It is a fact that incidents can and will happen at airports. However, when I was listening to the broadcast on Sky News about the huge fire at the Jomo Kenyatta International Airport (JKIA) in the Kenyan capital, Nairobi this week, it wasn’t just the scale of the incident that surprised me, but a comment made by the reporter that the cause of the fire was unknown.
Speaking from the airport the Cabinet Secretary for Transport and Infrastructure, Michael Kamau, explained that the fire started at 5 am in the immigration area, spreading to the arrivals building, with the emergency services trying to stop the fire reaching the departures area. As a result all inbound and outbound flights were cancelled.
The human cost is of course immeasurable and thankfully no major casualties have been reported, so it would seem that the evacuation procedures worked very well, but the financial cost of shutting an airport can run into the millions within hours, and of course the logistical problems for the airport, airlines and travellers if planes have to divert and are in the wrong places. Add to this the businesses that use the airport to transport their goods and the costs begin to spiral.
Once the ash has settled the questions need to be asked as to how the fire was started, how the incident was managed, what can be learnt and put in place to better prepare in future – to detect, contain, control and ideally prevent such a situation. For example, did the airport have the right sensors and alarms? Were they positioned in the right place? Did the water hydrants fail, as one official is reported as saying? Had they been recently checked? Were CCTV cameras located near the sensors to provide a live-feed and playback to the control room when the alarm was raised? Did the people in the control room have the right training, access to the necessary information and clarity of the emergency procedures to manage the incident? Were the emergency services able to respond in good time?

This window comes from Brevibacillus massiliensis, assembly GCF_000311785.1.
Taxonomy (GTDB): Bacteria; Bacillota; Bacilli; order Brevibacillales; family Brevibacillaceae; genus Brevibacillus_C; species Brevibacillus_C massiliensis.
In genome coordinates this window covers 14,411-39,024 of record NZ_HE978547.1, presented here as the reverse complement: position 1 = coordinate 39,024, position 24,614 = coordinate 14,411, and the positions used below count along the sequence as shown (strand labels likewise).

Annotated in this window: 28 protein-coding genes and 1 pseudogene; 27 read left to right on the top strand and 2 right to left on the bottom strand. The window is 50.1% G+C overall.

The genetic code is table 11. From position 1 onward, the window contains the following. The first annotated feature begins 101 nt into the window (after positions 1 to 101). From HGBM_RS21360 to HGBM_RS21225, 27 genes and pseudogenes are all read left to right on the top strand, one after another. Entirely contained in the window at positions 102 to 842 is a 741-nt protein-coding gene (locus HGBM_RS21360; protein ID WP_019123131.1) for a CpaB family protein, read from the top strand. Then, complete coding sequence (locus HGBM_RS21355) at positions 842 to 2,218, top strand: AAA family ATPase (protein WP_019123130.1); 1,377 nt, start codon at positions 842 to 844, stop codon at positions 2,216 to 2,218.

As a provider of PSIM solutions to many large international airports around the world it would be remiss not to point out such a solution is worthy of consideration for JKIA. Whether it is an advanced situational management solution that encompasses all safety and security systems and sub-systems, or a management layer for the four core security systems: video surveillance, access control, intrusion detection and fire systems, it is all about ‘joining the dots’ and giving the control room a clearer operating picture.
Of course, this requires investment and given a recent quote from The Secretary-General of the Kenya National Fire Brigades Association, Francis Liech, that “…as we speak, not a single fire engine is up and running,” it would seem that there is also need for investment in other essential emergency services that can service the airport and the surrounding areas. However, with a new terminal due to open in 2017, a new runway planned and a strategy (Project Mawingu) to connect 115 destinations in 77 countries across six continents by 2021, it is clear that the Kenya Airports Authority and Kenya Airways are committed to expanding trade and travel to and from the country. As such it needs to look at the measures other international hubs are taking to improve safety and security of travellers, employees and infrastructure.
Thankfully at the time of writing the airport is getting back on track and time will tell if this fire could have been prevented, or contained better. I hope the lessons are learned which help improve the overall management of safety, security and operational incidents at the airport, in the future.
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